Studying evolutionary biology, a more modern development, is the other place to go. The biologists have done a good job explaining where we come from and what’s sitting there in our DNA. We get a lot of that by studying our evolutionary ancestors and cousins — the members of the animal kingdom. Chimps go to war. Bonobos have non-procreative sex, just like we do. Ants organize towards a common goal. We can derive a lot of knowledge about ourselves by asking how we’re similar and dissimilar to our “family tree.”

The second cause of our lack of congruence with human nature is tougher to solve for most. Are we aware of human nature but not executing on what we know? You might call this an Intention-Execution Gap. We know what to do, we just don’t have the discipline to do it. Success would mean closing that gap, probably through a great deal of self-criticism and working on our emotional discipline.

A wonderful Edge talk with Darwinian philosopher Helena Cronin has a telling excerpt on the topic:

Certainly, human nature is fixed. It’s universal and unchanging — common to every baby that’s born, down through the history of our species. But human behavior — which is generated by that nature — is endlessly variable and diverse. After all, fixed rules can give rise to an inexhaustible range of outcomes. Natural selection equipped us with the fixed rules — the rules that constitute our human nature. And it designed those rules to generate behavior that’s sensitive to the environment. So, the answer to ‘genetic determinism’ is simple. If you want to change behavior, just change the environment. And, of course, to know which changes would be appropriate and effective, you have to know those Darwinian rules. You need only to understand human nature, not to change it.

Munger has echoed this in the past, arguing that the way to have a happy partnership is to be a great partner. Buffett has echoed the same: Marrying with the intention of changing the other person is insane. Better to marry right with the intention to change yourself. Learn to be a better partner and create a better environment for the relationship to succeed. How do you think a manager operating in a business environment as awful as steel production was able to do it? He understood human nature and acted in accordance.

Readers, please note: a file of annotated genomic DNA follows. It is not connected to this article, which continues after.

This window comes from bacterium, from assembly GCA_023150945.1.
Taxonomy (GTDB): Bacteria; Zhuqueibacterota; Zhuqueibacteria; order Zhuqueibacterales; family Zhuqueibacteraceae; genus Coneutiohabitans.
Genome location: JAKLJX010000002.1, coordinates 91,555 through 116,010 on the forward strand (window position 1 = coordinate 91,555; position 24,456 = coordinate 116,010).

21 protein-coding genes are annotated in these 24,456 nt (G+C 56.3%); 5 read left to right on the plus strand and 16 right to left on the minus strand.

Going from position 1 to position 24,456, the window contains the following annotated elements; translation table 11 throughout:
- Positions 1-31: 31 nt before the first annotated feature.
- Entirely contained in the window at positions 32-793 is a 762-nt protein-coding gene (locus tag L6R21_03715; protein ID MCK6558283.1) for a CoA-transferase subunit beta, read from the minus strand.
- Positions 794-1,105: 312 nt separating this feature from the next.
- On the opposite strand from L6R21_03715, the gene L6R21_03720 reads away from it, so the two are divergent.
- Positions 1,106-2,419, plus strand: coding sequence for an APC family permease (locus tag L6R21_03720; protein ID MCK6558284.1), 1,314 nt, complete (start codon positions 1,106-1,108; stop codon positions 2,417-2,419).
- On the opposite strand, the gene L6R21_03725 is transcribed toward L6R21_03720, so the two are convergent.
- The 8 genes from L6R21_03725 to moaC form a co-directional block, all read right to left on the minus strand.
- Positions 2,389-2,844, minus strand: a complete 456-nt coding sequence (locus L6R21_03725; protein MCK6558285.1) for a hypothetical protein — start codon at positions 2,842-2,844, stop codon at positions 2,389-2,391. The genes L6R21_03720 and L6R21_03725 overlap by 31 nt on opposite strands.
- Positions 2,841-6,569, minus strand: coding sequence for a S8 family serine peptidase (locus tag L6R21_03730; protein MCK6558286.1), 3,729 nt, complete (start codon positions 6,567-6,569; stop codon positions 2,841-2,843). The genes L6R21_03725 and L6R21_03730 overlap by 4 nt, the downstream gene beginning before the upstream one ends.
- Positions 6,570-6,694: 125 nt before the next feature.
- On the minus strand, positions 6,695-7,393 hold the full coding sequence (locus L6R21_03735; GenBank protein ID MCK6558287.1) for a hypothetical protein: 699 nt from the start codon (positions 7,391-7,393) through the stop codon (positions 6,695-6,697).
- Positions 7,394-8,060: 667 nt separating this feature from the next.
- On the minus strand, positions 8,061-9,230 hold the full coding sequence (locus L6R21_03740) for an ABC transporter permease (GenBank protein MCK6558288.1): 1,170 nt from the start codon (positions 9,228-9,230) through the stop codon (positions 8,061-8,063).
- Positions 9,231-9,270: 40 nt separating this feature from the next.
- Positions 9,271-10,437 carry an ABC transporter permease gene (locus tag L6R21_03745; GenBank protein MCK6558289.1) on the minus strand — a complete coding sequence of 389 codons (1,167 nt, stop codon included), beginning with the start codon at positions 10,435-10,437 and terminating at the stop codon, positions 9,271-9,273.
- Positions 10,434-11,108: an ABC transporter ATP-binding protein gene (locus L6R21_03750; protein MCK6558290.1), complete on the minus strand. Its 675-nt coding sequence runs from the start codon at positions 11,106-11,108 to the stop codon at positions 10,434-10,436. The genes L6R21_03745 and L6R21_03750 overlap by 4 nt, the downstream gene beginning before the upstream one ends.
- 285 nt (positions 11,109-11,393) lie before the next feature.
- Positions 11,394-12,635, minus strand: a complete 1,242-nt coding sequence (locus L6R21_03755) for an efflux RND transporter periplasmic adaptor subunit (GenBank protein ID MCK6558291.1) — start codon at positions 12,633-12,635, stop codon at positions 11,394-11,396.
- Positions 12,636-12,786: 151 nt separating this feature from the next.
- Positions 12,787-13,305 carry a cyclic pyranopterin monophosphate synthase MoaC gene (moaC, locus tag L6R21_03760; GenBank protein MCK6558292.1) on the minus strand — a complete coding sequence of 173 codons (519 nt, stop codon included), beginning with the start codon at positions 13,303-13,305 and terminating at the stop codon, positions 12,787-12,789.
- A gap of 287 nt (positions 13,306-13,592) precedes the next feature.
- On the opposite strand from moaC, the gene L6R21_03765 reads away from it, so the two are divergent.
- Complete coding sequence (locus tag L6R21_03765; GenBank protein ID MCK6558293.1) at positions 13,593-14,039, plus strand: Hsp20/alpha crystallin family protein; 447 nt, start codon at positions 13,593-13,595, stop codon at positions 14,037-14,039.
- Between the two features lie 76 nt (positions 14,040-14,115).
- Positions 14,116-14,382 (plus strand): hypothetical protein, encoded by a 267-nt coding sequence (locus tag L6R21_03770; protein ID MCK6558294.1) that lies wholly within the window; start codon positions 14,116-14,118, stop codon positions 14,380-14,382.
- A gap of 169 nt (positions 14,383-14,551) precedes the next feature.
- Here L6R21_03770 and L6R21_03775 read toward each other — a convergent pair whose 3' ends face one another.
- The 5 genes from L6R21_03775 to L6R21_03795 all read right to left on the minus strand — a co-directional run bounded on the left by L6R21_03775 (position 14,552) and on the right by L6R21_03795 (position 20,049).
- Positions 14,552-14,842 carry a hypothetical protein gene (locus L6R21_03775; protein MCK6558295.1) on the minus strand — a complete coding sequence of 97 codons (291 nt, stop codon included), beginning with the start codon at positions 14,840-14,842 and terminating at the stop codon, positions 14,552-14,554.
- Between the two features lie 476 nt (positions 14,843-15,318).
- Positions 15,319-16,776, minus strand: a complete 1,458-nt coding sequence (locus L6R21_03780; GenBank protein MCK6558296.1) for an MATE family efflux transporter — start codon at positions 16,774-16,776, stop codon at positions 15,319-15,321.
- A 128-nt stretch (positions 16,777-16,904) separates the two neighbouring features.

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Who else understood human nature pretty well? Machiavelli. Quite possibly the most talked about, least actually read, practical philosopher of all time. For an example, here he is discussing why hiring mercenary soldiers was such a poor choice for 16th century Italy:

Mercenaries and auxiliaries are useless and dangerous; and if one holds his state based on these arms, he will stand neither firm nor safe; for they are disunited, ambitious, and without discipline, unfaithful, valiant before friends, cowardly before enemies; they have neither the fear of God nor fidelity to men, and destruction is deferred only so long as the attack is; for in peace one is robbed by them, and in war by the enemy. The fact is, they have no other attraction or reason for keeping the field than a trifle of stipend, which is not sufficient to make them willing to die for you. They are ready enough to be your soldiers whilst you do not make war, but if war comes they take themselves off or run from the foe.

Isn’t that a pretty simple idea, in accordance with our nature? Incentives drive behavior. And of course we see, with insights like that, The Prince has held up pretty well.

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The modern book on dealing with others is Dale Carnegie’s How to Win Friends and Influence People. It’s so popular, and so “out of date” that it’s easy to dismiss. But Carnegie, like Robin Dreeke, hit on some deep insights about human nature that, if taken seriously, really work. Like understanding others’ incentives:

Why talk about what we want? That is childish. Absurd. Of course, you are interested in what you want. You are eternally interested in it. But no one else is. The rest of us are just like you: we are interested in what we want. So the only way on earth to influence other people is to talk about what they want and show them how to get it.

Again, Carnegie’s wisdom is simple, but absolutely correct. (Another reminder that greats succeed by exploiting unrecognized simplicity.) We are all the protagonists of our own story, aren’t we? And yet, how often do we forget that as we go about our relations with others?

Ben Franklin phrased it famously by saying “If you wish to persuade, appeal to interest, rather than reason.” All that Carnegie and Franklin are doing is recognizing people for what they are, and living in harmony with that reality. When we do so, we go a long way towards well-deserved success. Failing here costs us greatly.